VW says supply chain problems are becoming the norm
Europe’s largest carmaker downgrades delivery targets citing lack of parts
Volkswagen has warned that supply chain hold-ups are becoming a permanent problem and downgraded its delivery targets citing a lack of parts that has left it with 150,000 unfinished cars.
Europe’s largest carmaker on Friday said it would deliver as many cars this year as last, backtracking from a target of 5 to 10 per cent growth that it had announced in the summer.
“Challenges to our supply chains will become the rule, not the exception,” said chief executive Oliver Blume in his first earnings call since taking over nearly two months ago.
Since early in the pandemic, the automotive industry has been plagued by an undersupply of chips, which are used for vital vehicle control, sensing and safety features.
Rivals Ford and Volvo also highlighted ongoing semiconductor shortages in results this week, with the former trimming its profit forecast and the latter its delivery target.
“There are worrying geopolitical developments, particularly the rise of nationalism and protectionism. This includes growing barriers to technology transfer between the east and west,” said Blume, in reference to recent US sanctions on chip exports to China.
VW said it had now set up a unit to monitor threats to supply chains and improve its forecasting of potential shortages. It added that the semiconductor problems have eased since last year, and supplies were expected to “improve further” in the fourth quarter.
The company’s share price, which has fallen by a third in the past year, was down just under 3 per cent on Friday morning.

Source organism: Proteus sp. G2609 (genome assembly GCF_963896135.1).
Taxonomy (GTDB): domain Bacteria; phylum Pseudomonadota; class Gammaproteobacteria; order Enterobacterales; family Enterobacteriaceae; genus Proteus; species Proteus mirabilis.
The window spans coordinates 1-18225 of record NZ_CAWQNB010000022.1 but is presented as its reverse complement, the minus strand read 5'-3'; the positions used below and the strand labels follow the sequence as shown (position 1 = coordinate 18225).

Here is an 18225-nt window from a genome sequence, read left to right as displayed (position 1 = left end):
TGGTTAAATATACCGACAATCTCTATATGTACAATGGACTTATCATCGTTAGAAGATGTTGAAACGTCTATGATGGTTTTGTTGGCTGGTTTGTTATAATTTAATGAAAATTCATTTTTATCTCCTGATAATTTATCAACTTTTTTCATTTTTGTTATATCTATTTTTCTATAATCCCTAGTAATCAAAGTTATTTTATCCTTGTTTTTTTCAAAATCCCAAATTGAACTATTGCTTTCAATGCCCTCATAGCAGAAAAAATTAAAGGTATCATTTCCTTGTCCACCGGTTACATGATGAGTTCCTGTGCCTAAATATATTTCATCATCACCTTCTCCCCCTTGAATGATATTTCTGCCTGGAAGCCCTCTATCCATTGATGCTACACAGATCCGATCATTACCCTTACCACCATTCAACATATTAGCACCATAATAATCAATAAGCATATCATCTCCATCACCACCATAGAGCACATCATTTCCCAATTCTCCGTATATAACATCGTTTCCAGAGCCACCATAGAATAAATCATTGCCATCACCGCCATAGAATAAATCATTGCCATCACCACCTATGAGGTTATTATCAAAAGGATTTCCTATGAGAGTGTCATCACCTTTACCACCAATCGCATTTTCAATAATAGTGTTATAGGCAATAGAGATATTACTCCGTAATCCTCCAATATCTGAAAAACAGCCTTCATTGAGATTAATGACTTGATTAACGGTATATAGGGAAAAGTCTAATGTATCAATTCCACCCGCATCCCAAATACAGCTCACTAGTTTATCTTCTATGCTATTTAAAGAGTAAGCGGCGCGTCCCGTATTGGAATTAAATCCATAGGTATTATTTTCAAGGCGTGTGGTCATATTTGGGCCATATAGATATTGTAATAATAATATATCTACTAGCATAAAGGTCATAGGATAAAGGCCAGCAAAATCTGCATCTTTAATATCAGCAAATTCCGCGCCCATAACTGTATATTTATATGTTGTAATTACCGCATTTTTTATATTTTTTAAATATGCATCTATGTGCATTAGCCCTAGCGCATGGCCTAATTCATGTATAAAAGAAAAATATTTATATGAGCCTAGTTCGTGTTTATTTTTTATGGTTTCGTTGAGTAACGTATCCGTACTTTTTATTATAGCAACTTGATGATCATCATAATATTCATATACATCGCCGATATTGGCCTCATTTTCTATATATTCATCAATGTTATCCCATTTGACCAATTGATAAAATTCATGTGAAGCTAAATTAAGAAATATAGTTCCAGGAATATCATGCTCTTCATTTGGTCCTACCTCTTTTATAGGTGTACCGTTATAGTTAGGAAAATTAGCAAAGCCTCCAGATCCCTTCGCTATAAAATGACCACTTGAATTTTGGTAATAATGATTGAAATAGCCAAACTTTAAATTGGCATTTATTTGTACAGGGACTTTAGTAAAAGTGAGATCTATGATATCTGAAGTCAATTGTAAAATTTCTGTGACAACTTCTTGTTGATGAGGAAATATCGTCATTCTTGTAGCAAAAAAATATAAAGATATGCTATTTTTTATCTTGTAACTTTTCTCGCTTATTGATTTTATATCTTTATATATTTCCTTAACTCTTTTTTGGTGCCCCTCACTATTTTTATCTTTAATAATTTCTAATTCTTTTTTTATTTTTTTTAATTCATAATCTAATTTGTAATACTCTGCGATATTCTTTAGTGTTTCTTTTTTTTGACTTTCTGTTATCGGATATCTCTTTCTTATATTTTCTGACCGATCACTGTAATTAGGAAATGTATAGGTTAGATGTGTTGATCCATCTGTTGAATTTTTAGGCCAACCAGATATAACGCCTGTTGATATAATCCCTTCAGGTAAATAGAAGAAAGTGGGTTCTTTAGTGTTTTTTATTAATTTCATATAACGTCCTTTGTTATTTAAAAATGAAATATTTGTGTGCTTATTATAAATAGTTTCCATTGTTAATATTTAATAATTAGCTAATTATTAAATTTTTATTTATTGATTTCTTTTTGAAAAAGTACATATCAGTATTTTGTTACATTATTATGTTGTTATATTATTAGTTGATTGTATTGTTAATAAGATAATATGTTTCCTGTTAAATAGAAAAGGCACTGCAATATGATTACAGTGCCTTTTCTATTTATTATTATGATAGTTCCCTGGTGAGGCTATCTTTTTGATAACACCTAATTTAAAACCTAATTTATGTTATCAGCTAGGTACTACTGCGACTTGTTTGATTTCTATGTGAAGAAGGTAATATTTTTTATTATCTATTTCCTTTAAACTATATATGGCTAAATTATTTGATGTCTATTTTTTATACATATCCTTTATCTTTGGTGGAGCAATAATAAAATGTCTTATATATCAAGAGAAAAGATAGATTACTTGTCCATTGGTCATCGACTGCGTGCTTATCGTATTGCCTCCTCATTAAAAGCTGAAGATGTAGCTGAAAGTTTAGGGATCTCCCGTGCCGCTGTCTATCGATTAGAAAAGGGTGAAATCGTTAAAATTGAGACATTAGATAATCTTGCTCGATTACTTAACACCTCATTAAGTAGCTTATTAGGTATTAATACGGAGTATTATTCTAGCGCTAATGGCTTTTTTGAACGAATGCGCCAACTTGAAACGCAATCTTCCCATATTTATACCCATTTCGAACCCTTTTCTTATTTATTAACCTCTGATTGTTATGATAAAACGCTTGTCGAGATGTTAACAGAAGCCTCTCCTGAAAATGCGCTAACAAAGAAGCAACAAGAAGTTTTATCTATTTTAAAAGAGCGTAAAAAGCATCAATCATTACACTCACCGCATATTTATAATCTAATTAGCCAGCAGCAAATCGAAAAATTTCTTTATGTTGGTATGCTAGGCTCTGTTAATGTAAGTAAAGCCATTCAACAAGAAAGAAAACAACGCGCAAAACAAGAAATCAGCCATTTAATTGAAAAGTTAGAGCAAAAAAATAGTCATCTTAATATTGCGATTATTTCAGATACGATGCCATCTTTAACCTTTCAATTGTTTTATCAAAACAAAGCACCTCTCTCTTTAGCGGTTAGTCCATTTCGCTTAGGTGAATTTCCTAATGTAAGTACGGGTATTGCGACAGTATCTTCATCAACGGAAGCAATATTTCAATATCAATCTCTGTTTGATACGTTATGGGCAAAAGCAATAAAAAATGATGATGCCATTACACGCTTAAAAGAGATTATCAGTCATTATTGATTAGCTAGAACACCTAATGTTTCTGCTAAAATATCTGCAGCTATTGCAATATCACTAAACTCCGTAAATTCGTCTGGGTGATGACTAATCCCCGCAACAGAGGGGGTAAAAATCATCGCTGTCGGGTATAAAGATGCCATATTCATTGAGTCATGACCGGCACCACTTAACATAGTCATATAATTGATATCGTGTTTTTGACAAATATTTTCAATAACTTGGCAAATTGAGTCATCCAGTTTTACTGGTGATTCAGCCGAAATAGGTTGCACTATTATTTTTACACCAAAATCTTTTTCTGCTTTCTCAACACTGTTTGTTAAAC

Revenues in the quarter ending September grew to €70.7bn, compared with €56.9bn in the same period last year when semiconductor supply constraints were higher. Operating profits jumped to €4.3bn, compared with €2.6bn last year.
VW said that it would book proceeds of its partial initial public offering of Porsche in the next quarter.
The sports car maker, which this month overtook its parent company as Europe’s most valuable car brand, on Friday reported a 41 per cent rise in group operating profits to €5.1bn. It attributed this to “significantly” higher revenues per car, more sales and beneficial exchange rates.
VW also logged a €1.9bn non-cash impairment charge related to Argo AI, a US-based driverless car venture that it had backed jointly with Ford, which abruptly shut this week.
Blume said VW would continue research and development in the field of autonomous driving with Bosch in Europe and cited its recent €2.4bn investment in Chinese AI chip specialist Horizon Robotics.
He added that VW was currently in talks with a further partner in the race to develop self-driving cars.